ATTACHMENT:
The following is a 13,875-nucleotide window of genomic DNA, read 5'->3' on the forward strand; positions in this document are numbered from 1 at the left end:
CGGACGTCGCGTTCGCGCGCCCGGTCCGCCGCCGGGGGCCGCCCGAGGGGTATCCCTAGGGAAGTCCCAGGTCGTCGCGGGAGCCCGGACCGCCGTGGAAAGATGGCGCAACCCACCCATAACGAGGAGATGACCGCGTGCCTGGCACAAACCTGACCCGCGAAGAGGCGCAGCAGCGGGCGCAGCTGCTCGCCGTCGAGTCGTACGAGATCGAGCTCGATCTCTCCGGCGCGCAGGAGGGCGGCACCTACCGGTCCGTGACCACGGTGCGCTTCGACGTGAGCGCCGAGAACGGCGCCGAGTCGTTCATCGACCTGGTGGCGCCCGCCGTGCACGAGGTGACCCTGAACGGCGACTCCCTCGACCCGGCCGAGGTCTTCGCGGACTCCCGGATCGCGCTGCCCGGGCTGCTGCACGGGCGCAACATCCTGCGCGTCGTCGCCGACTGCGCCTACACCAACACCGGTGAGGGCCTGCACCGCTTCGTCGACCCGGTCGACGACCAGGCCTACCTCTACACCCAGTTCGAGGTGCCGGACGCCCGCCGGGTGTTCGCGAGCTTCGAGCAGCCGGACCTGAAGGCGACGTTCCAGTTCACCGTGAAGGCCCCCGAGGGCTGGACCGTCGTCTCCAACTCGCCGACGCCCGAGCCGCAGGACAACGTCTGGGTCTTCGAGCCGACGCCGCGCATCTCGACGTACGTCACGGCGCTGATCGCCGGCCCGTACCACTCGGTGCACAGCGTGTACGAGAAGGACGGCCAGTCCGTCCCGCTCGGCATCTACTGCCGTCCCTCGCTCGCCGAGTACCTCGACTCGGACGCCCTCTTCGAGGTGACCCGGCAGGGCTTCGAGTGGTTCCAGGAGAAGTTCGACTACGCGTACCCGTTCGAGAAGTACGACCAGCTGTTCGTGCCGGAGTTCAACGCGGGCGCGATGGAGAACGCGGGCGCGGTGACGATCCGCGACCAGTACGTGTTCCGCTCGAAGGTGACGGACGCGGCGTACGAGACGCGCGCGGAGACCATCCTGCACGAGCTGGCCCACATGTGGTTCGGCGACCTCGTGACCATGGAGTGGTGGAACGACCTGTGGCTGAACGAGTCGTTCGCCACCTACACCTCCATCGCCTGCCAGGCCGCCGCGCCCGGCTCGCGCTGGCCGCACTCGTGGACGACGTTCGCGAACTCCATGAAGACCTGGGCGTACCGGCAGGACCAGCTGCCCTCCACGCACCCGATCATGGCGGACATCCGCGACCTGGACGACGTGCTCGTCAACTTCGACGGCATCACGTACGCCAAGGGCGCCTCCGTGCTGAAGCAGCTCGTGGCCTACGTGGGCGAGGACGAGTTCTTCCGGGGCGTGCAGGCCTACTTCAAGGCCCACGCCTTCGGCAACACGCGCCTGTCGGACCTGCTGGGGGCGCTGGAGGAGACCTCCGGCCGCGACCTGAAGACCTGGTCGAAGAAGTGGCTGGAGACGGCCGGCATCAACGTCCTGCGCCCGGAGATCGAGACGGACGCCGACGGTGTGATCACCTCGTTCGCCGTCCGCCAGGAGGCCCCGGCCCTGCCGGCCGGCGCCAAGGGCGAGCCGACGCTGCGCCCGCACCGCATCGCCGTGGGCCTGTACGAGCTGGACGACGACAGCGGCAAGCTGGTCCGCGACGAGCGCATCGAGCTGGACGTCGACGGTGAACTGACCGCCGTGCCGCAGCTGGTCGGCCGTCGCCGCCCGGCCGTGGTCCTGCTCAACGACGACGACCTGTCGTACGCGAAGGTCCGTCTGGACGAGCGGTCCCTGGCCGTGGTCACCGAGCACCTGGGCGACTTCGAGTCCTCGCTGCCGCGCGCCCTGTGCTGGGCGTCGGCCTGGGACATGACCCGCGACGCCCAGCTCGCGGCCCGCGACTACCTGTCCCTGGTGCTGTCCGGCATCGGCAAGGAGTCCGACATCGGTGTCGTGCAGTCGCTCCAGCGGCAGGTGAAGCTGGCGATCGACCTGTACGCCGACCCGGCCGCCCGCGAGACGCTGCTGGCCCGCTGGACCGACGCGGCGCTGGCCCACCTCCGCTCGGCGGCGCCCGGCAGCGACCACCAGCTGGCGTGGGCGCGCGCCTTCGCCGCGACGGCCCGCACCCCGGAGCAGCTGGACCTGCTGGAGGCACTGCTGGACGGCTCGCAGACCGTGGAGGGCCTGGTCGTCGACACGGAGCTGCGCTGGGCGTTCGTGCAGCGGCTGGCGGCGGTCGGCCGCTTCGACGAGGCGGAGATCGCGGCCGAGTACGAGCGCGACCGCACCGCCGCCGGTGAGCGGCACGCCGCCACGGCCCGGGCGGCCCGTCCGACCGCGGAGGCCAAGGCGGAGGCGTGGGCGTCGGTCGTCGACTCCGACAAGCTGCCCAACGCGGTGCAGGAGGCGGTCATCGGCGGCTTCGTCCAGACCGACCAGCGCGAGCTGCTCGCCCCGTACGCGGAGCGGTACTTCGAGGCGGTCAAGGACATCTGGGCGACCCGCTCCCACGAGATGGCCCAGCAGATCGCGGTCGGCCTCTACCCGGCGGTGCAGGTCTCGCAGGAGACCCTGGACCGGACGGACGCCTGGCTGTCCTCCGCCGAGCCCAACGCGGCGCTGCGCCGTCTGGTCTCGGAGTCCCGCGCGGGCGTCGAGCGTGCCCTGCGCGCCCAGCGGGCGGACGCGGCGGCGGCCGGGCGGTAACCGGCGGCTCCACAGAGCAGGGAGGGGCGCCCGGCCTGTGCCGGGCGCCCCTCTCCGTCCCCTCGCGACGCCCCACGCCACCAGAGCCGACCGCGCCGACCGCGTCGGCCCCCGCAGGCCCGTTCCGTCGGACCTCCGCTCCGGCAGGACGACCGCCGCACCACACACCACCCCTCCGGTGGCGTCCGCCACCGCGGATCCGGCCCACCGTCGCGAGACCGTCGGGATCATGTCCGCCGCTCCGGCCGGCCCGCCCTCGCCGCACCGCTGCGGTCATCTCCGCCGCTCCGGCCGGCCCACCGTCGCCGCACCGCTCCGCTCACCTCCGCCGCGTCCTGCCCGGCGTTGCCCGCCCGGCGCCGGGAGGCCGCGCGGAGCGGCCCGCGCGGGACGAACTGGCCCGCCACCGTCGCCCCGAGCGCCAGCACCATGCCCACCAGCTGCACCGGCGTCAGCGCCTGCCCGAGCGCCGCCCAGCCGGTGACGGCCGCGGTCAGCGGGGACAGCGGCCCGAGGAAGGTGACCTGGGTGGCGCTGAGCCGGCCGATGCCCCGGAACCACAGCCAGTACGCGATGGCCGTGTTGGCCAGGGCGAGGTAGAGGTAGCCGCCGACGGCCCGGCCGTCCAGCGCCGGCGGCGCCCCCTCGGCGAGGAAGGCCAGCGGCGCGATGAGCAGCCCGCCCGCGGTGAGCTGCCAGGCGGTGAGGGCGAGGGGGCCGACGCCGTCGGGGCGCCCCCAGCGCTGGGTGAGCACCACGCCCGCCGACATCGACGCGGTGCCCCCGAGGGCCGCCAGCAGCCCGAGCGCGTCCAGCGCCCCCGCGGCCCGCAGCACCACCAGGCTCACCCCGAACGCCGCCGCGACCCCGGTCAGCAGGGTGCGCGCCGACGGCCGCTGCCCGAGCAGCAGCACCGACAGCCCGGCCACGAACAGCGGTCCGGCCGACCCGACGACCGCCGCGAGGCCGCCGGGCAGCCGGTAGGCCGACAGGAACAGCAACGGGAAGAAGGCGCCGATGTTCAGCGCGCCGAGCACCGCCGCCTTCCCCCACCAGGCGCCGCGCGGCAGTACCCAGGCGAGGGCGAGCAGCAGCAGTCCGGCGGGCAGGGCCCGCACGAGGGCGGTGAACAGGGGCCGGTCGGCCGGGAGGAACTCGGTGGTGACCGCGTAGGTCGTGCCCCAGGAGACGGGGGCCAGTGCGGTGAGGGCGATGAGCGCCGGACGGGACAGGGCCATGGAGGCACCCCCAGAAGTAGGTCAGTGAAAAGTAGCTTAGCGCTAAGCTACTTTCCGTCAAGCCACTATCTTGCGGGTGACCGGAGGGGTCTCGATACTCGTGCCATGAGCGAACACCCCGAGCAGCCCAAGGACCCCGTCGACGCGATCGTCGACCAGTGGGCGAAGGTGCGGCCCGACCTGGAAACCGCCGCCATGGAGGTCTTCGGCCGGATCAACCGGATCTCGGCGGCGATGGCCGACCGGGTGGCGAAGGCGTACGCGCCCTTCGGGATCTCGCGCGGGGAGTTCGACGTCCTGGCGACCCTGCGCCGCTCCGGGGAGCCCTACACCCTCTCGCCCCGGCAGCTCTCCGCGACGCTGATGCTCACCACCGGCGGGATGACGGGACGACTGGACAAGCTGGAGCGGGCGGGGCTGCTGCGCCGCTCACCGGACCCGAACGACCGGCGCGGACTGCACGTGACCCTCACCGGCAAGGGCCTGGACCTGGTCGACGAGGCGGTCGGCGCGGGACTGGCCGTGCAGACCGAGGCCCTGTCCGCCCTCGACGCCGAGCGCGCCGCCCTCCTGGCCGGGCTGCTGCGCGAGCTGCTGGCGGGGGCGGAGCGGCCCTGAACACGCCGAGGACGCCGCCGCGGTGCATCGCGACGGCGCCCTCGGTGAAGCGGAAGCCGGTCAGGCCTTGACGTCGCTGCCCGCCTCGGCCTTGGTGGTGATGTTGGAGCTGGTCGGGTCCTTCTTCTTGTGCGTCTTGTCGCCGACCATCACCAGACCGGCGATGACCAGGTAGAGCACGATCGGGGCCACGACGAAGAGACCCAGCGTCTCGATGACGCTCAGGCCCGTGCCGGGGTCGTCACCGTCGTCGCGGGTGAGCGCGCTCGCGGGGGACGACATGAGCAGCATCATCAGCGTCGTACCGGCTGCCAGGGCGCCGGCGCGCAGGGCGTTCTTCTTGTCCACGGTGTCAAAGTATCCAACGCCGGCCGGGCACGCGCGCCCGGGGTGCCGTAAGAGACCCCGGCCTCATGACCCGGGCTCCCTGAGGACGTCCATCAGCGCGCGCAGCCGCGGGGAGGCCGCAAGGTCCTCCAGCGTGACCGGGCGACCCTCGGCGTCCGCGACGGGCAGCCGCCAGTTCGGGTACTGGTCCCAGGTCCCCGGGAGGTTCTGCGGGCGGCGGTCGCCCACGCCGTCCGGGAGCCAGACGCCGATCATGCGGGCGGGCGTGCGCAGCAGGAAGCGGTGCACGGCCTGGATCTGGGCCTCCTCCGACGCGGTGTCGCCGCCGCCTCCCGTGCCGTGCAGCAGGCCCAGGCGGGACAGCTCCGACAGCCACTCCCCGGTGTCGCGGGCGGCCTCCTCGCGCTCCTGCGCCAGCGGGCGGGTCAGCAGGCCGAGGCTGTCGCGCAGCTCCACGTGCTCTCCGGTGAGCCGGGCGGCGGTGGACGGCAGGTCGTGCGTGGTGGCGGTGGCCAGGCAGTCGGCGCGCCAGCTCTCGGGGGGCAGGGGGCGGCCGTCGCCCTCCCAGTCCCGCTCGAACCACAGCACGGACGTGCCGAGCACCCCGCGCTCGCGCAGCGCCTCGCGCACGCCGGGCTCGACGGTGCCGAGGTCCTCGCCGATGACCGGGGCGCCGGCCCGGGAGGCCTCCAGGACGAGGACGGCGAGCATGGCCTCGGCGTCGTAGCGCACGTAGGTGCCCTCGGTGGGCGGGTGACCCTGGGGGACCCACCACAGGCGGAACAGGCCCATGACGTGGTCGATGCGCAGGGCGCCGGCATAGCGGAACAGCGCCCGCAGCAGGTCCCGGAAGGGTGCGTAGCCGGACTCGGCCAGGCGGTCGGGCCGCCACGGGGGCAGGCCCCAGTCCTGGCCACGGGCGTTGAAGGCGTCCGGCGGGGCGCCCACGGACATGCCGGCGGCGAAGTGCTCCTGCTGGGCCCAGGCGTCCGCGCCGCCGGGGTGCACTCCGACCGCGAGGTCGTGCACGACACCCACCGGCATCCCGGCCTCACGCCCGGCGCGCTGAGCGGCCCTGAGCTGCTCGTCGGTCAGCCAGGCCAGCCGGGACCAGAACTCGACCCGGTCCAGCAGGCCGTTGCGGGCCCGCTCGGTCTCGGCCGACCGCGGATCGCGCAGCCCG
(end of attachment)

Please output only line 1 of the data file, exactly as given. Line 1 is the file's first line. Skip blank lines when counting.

The following is a 13,875-nucleotide window of genomic DNA, read 5'->3' on the forward strand; positions in this document are numbered from 1 at the left end: